Steelhead 101: Using redd counts to estimate escapement of steelhead


Last week we defined the terms run size and escapement. If you didn’t see the post, check it out.  This week we will discuss how fisheries managers actually measure escapement for wild steelhead using redd counts, and some of the challenges they face in doing so.  


We begin with escapement because it is usually measured first, and then run size is calculated based on fish that were killed indirectly (e.g. catch-and-release mortality) or directly (e.g. harvested). While escapement can be measured with several methods, our focus here is on redd counts because they are a fairly common method.  

Redds are nests dug by steelhead in stream gravel, and as anglers know, redds can be easily observed when they are fresh and water clarity is good. Redds are typically counted by surveyors who walk the stream, or float in boats, but they may also be counted by helicopter or airplane. The challenge with redd counts is they require good stream clarity and lots of labor because steelhead spawn in a variety of habitats and over a period potentially ranging 6-8 months (November-July depending on the watershed). This means managers have to come up with sample designs that allow them to survey certain stream reaches within a watershed on a regular interval. Typically those reaches represent a small proportion of the watershed. There is simply too much habitat for a complete census.


From those surveys , managers can estimate how many steelhead redds are in a watershed in a given year. Next, they have to convert redd estimates to steelhead abundance estimates, which is not as easy as it sounds. Why? Because some female steelhead dig more than one redd. Further, even if we know the ratio of females to redds, sex ratios are not always equal in steelhead – particularly in inland rivers where there are often more females than males – so we can’t just assume that there is one male steelhead for every female. And, sex ratios can change from year to year, making it difficult to convert numbers of females to numbers of males – which is needed to arrive at a total escapement estimate.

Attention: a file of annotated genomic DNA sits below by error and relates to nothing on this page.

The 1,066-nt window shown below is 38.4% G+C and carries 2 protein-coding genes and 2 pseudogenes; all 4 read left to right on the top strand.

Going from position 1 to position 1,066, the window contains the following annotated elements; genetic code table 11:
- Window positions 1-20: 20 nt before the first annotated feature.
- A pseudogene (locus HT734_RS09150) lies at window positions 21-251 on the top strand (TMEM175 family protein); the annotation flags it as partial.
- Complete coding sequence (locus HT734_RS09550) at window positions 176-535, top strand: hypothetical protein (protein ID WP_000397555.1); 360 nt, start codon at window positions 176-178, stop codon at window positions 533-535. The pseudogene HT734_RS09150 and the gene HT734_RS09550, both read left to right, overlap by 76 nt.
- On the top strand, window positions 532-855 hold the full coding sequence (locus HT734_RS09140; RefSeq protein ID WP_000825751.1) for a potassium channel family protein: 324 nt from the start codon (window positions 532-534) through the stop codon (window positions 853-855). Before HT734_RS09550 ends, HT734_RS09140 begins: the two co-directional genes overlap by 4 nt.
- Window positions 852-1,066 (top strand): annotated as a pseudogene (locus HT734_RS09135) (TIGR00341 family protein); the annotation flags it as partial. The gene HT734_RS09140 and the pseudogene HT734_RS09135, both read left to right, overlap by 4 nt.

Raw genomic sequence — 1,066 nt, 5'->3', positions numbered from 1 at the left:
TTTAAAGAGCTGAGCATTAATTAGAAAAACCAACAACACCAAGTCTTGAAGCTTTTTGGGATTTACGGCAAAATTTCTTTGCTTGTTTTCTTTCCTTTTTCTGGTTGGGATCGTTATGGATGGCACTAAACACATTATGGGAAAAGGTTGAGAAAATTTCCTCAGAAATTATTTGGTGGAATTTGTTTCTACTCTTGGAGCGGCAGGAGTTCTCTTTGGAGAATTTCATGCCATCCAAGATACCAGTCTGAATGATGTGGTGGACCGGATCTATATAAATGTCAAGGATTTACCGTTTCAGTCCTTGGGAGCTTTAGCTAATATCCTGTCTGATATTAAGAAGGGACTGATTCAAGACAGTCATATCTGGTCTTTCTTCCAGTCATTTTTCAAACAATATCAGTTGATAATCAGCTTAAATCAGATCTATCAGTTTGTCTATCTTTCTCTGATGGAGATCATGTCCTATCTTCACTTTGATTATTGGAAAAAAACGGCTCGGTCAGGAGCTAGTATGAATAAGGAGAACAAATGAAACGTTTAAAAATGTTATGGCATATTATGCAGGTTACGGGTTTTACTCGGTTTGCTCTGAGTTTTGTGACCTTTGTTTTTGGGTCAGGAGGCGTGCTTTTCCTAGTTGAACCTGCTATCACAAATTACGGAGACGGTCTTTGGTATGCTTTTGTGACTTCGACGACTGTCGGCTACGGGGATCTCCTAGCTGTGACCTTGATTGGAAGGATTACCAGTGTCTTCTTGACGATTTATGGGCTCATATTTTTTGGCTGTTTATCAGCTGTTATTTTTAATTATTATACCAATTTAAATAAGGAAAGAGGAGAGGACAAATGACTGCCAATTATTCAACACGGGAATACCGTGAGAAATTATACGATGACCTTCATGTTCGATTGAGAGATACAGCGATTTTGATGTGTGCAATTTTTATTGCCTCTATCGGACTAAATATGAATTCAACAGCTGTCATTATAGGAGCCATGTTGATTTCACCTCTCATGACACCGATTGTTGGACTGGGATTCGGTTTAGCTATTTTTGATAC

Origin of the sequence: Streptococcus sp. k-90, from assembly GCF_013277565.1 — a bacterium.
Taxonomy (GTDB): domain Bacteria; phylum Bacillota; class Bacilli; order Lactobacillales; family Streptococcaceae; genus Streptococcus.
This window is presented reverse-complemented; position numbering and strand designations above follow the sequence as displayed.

Overall, steelhead fishery managers have to make assumptions about:

  1. The number of redds in unsurveyed stream sections
  2. The number of redds dug during times surveys were not conducted
  3. The number of redds per female
  4. The ratio of females to males.   


As you can imagine, that is a tall order!  Owing to these challenges, and others (such as poor stream visibility precluding reliable redd observation), there is often quite a bit of uncertainty in escapement estimates based on redd counts, even though this is often the best available method. Moreover, escapement estimates are not even conducted in many Northwest watersheds because of limited funding and labor to complete the field surveys.


The point is that while redd counts are an important tool for estimating steelhead escapement, this method (like all methods) has limitations and uncertainties — something to think about next time you see data on steelhead escapements. This is exactly why it is important to take a conservative approach to managing and fishing for wild steelhead on many rivers until we have conclusive data (such as we have on the venerable Skagit River in Washington) that wild steelhead escapement is robust and sustained over years.


Next week we will review some of the other methods used to estimate steelhead escapement.

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